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Name Mr. Arthur Omran
Organization or Institution FSU Chemistry and Biochemistry
Presentation Type Poster
Topic Inorganic Chemistry
Title

Heterogeneous Catalysis of Prebiotic Chemistry by Calcium Carbonate, Barium Carbonate and Iron Sulfide Chemical Gardens.

Author(s)

Arthur Omran and Oliver Steinbock

Author Institution(s)

Florida State University Department of Chemistry and Biochemistry

Abstract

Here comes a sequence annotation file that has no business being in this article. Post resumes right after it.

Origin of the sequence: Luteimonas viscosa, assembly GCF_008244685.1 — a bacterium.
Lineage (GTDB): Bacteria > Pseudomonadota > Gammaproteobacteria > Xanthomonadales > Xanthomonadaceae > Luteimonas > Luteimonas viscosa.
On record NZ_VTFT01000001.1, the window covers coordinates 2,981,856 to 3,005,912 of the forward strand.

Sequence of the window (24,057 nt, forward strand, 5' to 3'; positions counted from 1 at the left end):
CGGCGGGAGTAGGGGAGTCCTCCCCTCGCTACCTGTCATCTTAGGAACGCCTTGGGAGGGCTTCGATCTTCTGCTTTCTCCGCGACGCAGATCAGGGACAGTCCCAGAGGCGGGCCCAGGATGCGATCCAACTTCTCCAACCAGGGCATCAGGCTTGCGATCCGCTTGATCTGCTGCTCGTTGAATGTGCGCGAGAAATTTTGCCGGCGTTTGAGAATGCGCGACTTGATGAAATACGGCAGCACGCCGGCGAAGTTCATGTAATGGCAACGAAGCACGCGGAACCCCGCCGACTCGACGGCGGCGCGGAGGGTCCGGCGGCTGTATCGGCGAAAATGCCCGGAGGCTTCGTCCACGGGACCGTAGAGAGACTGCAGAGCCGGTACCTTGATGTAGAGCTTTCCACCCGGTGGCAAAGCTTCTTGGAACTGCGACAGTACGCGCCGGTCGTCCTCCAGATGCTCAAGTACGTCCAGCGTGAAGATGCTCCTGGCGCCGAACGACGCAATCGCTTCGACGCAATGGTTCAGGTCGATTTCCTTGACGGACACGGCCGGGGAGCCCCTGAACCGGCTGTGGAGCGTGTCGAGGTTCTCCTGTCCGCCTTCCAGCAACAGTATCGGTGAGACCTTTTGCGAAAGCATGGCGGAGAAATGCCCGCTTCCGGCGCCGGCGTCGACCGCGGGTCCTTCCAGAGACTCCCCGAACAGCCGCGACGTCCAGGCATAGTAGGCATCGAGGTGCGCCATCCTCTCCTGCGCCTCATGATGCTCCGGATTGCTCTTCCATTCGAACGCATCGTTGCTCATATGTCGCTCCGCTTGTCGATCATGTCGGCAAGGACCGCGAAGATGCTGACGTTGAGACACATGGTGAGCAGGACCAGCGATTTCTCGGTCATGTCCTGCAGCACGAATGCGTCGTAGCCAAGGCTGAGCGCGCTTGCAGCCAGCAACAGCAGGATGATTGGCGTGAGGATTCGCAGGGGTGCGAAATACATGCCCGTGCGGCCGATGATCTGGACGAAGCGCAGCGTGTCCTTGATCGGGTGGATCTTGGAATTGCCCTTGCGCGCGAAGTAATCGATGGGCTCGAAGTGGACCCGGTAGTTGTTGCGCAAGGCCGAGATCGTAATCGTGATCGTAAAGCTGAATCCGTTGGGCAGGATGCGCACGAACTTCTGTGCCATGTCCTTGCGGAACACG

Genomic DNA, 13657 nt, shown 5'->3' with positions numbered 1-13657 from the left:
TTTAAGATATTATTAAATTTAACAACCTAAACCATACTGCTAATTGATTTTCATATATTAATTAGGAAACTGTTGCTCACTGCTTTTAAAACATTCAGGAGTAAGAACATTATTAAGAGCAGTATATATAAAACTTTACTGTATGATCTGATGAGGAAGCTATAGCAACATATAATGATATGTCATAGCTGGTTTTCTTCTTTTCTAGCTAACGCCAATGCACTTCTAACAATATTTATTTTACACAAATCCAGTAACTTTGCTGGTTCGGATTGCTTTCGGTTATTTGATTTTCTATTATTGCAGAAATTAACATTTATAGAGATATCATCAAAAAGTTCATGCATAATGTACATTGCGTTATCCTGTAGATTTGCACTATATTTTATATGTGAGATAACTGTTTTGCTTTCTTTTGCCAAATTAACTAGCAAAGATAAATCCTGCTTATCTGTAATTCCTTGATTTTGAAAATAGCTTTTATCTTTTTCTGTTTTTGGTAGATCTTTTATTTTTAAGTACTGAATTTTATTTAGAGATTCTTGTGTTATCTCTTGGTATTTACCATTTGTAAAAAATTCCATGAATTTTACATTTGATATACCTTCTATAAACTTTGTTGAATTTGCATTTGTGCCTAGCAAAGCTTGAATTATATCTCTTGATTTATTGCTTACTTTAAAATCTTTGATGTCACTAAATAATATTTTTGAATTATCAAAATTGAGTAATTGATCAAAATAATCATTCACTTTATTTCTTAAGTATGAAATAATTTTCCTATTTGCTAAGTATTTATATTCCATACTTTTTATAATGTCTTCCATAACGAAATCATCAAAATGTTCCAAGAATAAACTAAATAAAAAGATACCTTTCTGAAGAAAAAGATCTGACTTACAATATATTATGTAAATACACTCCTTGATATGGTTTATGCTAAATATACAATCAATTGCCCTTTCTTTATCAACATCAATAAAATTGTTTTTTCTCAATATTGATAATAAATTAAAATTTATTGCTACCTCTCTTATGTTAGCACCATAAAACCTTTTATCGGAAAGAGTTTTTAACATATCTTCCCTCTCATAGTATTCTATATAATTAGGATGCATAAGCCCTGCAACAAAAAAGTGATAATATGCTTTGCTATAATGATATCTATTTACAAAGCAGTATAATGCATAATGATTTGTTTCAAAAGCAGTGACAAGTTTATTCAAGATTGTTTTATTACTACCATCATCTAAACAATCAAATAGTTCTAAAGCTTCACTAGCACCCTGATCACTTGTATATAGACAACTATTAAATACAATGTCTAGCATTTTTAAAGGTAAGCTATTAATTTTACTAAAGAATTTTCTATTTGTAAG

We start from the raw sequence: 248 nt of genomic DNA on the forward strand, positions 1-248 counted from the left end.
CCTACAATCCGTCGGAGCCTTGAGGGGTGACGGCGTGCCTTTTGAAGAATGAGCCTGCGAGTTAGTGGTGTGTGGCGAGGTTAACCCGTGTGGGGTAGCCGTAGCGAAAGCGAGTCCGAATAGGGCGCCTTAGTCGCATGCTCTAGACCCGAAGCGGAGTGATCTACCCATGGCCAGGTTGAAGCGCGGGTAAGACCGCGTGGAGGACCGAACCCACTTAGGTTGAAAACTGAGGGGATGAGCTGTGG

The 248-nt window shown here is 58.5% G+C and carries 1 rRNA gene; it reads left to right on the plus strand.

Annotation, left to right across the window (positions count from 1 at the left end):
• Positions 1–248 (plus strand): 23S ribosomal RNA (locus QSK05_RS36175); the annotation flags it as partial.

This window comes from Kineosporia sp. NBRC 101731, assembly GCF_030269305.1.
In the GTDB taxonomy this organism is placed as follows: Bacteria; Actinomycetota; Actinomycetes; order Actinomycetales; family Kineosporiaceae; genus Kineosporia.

Hydrothermal environments could be the setting for where life originated. Hydrothermal vent chimneys such as black and white smokers can be simulated in the lab using pump injected chemical garden tubes. The hydrothermal vent chimneys are examples of chemical gardens themselves. To simulate white smoker hydrothermal vents, we have synthesized calcium carbonate and barium carbonate chemical garden tubes, by injecting calcium chloride and barium chloride respectively, into sodium silicate solution. To simulate black smoker hydrothermal vents, we have synthesized iron (II) sulfide chemical garden tubes, by injecting iron (II) chloride into sodium silicate solution containing sodium sulfide. We have characterized these precipitation products spectroscopically and with x-ray diffraction. We then expose these tubes to hydrothermal conditions and added formaldehyde. We found that these tubes act as a heterogeneous catalyst for the formose reaction and produce various sugars associated with the reaction. Furthermore, we found that at lower starting pH values for our system the calcium and barium tubes act as a catalyst for the Cannizzaro reaction, producing formic acid and methanol; additionally, the iron sulfide tubes catalyze the production of glyoxylic acid. We verified the products of these reactions using 1H NMR. Moreover, the presence of organic species in the system does not inhibit the precipitation formation of the chemical garden tubes. Finally, we demonstrate that the carbonate tubes evolve a bicarbonate buffer. We believe that synthesis and transport in a hydrothermal environment could form, and subsequently protect via buffering, biomonomers setting the stage for further chemical evolution.